Journalists are humans, too: A phenomenology of covering the strongest storm on earth

Edson C. Tandoc, Bruno Takahashi

Research output: Contribution to journalArticlepeer-review

25 Scopus citations


This study focused on the phenomenology of covering a natural disaster by documenting the lived experience of 12 national and local journalists who covered Typhoon Haiyan when it hit the Philippines in November 2013. Studies that focused on journalists who covered natural disasters have identified their experiences as either journalists trying to balance their norms or as victims dealing with trauma. Our analysis brings these experiences together for a more holistic description of the experience of covering a natural disaster, arguing that one aspect of the experience cannot be understood without the other. Through an interpretative phenomenological analysis, this study found that the journalists experienced the storm as journalists, leaders, victims, and as community members. Such experiences were marked by liminal gaps, with one experience affecting the other.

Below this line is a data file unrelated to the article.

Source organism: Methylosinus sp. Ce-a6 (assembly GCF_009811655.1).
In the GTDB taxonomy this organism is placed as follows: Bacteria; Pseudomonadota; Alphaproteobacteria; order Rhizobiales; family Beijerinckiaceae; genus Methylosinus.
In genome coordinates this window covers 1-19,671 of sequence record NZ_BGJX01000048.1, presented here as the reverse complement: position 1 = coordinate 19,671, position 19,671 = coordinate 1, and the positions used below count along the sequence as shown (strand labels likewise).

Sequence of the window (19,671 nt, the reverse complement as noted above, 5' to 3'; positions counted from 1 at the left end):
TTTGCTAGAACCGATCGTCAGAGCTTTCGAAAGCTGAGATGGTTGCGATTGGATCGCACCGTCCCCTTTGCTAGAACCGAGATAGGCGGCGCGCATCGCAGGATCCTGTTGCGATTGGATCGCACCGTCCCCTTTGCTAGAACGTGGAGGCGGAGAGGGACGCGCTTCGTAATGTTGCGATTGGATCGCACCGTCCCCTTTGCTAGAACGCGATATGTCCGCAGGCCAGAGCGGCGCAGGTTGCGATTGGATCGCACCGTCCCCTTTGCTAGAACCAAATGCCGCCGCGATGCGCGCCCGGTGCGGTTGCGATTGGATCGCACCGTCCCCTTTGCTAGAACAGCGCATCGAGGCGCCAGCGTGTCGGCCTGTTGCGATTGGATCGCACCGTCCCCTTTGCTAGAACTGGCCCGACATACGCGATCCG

Original languageEnglish
Pages (from-to)917-933
Number of pages17
Issue number7
StatePublished - 1 Jul 2018

Bibliographical note

Publisher Copyright:
© The Author(s) 2016.


  • Crisis reporting
  • disaster coverage
  • disaster news
  • first responders
  • interviews
  • journalists
  • phenomenology


Dive into the research topics of 'Journalists are humans, too: A phenomenology of covering the strongest storm on earth'. Together they form a unique fingerprint.

Cite this